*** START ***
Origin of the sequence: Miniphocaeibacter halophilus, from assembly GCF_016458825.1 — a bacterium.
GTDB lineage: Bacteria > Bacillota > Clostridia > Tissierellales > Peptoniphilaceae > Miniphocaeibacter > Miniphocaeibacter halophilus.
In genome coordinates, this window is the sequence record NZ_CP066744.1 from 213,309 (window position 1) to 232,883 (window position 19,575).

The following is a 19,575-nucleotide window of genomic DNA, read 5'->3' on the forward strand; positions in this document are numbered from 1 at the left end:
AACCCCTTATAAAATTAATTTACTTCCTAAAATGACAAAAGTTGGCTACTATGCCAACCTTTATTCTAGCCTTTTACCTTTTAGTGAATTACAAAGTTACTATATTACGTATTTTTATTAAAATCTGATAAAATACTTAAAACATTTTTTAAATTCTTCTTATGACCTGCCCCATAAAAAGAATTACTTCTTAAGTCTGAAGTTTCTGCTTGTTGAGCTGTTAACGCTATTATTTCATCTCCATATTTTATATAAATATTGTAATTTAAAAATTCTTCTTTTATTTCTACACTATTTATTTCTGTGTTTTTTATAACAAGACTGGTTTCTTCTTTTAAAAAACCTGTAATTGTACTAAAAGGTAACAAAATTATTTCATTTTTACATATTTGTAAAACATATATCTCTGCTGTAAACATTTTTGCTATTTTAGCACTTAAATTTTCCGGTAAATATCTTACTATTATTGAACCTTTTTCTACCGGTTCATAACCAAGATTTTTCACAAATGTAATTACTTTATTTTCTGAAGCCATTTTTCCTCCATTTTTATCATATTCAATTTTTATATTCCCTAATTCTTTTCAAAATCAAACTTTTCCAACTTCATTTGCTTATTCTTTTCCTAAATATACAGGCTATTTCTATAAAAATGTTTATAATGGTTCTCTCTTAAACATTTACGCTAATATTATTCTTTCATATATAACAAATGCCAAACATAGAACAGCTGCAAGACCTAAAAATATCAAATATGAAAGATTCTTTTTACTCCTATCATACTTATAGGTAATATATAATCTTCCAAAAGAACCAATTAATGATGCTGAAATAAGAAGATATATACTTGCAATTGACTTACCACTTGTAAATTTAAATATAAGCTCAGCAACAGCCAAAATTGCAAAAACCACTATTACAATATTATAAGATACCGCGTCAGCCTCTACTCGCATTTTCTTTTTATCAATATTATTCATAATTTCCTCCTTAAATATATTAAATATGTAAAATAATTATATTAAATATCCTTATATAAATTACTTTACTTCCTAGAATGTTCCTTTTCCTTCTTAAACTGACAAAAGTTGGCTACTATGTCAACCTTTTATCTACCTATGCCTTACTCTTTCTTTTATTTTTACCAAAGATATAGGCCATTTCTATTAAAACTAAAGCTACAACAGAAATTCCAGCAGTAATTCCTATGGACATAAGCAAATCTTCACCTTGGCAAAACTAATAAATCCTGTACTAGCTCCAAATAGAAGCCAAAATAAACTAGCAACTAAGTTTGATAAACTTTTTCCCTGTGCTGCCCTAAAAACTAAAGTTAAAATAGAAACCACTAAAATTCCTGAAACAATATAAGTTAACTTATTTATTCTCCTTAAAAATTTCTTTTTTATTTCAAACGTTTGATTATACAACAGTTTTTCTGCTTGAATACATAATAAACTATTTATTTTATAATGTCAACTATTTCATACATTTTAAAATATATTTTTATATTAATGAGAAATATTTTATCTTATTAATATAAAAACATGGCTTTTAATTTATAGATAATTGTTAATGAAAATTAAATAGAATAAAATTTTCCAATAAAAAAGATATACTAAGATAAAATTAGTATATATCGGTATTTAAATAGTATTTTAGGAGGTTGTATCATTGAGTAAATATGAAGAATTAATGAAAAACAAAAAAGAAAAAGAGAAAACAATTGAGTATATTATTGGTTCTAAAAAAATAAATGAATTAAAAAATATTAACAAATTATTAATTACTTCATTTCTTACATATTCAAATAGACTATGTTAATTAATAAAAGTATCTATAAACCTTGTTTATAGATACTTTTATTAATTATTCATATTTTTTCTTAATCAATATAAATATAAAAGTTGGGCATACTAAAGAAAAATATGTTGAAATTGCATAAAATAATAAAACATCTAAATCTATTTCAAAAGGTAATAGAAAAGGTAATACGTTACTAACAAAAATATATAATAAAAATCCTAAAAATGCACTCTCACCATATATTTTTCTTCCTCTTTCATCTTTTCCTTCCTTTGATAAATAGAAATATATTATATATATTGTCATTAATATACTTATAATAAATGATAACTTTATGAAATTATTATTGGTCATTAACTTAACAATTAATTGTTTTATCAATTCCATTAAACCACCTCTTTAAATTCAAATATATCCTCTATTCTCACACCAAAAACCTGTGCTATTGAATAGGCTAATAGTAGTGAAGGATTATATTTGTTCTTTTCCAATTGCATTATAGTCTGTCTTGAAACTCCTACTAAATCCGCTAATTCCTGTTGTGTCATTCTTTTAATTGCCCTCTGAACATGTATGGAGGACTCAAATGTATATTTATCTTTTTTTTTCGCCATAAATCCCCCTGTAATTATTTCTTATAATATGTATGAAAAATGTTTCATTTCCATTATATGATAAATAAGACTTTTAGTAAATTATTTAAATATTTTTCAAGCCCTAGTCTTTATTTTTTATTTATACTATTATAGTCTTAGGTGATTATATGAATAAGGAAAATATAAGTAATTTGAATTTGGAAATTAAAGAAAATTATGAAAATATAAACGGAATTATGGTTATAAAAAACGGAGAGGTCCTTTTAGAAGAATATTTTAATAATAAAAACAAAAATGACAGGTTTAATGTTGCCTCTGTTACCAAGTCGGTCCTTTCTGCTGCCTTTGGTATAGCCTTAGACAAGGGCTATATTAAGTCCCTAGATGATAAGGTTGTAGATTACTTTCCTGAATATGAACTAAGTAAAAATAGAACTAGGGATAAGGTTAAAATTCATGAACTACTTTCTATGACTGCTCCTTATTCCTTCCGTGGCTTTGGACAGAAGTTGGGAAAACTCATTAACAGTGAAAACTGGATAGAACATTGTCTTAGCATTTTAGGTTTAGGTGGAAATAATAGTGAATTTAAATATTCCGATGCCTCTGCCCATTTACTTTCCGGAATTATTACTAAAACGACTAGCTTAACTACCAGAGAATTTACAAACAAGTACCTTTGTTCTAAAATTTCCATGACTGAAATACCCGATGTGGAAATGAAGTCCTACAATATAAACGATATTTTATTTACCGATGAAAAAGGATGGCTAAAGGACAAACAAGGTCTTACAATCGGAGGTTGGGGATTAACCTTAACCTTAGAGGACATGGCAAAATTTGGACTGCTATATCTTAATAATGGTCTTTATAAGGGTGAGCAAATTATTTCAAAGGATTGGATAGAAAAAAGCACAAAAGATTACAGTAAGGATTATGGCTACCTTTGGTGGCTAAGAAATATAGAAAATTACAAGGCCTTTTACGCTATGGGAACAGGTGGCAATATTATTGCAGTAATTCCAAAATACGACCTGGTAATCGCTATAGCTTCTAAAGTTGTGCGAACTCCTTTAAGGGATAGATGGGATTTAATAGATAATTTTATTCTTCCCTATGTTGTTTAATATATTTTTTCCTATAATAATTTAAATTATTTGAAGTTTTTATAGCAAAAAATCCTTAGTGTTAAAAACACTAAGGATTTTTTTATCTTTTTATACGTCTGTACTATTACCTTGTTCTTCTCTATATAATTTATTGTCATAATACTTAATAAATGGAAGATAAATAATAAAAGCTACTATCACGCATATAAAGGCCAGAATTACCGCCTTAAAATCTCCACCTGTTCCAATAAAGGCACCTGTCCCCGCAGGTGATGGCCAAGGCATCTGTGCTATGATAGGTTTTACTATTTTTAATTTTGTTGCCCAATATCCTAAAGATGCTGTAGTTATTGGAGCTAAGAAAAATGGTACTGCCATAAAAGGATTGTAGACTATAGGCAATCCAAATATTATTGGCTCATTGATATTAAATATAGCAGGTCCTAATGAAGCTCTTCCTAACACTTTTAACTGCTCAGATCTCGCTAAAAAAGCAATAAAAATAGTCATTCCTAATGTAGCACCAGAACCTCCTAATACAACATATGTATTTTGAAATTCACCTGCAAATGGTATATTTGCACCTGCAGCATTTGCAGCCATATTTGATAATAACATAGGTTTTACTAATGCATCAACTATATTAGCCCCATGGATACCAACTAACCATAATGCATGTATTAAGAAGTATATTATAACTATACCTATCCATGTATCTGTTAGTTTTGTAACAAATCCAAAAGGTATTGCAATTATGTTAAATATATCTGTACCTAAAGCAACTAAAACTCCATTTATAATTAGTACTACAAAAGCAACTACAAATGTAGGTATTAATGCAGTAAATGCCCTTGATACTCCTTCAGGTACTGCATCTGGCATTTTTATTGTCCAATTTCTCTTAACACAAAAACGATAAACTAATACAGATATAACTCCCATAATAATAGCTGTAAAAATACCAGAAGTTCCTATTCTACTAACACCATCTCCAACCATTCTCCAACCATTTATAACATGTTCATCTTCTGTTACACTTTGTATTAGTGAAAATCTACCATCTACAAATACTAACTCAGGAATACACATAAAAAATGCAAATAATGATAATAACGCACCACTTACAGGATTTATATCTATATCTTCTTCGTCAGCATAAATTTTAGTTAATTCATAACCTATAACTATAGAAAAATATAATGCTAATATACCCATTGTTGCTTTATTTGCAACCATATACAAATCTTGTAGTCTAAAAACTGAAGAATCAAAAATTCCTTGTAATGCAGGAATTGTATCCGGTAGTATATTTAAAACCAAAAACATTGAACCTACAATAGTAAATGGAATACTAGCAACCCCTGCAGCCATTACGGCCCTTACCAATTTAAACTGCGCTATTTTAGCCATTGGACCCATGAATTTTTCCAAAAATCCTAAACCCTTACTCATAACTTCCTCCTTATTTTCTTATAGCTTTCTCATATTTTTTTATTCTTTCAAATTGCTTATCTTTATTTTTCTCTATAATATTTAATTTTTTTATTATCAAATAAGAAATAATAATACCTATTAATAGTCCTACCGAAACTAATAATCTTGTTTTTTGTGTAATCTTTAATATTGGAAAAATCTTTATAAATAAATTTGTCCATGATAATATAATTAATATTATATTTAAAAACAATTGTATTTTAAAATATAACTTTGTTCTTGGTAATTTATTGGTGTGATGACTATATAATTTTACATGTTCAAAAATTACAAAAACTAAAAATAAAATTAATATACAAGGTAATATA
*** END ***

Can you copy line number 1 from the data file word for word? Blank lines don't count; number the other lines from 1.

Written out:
Origin of the sequence: Miniphocaeibacter halophilus, from assembly GCF_016458825.1 — a bacterium.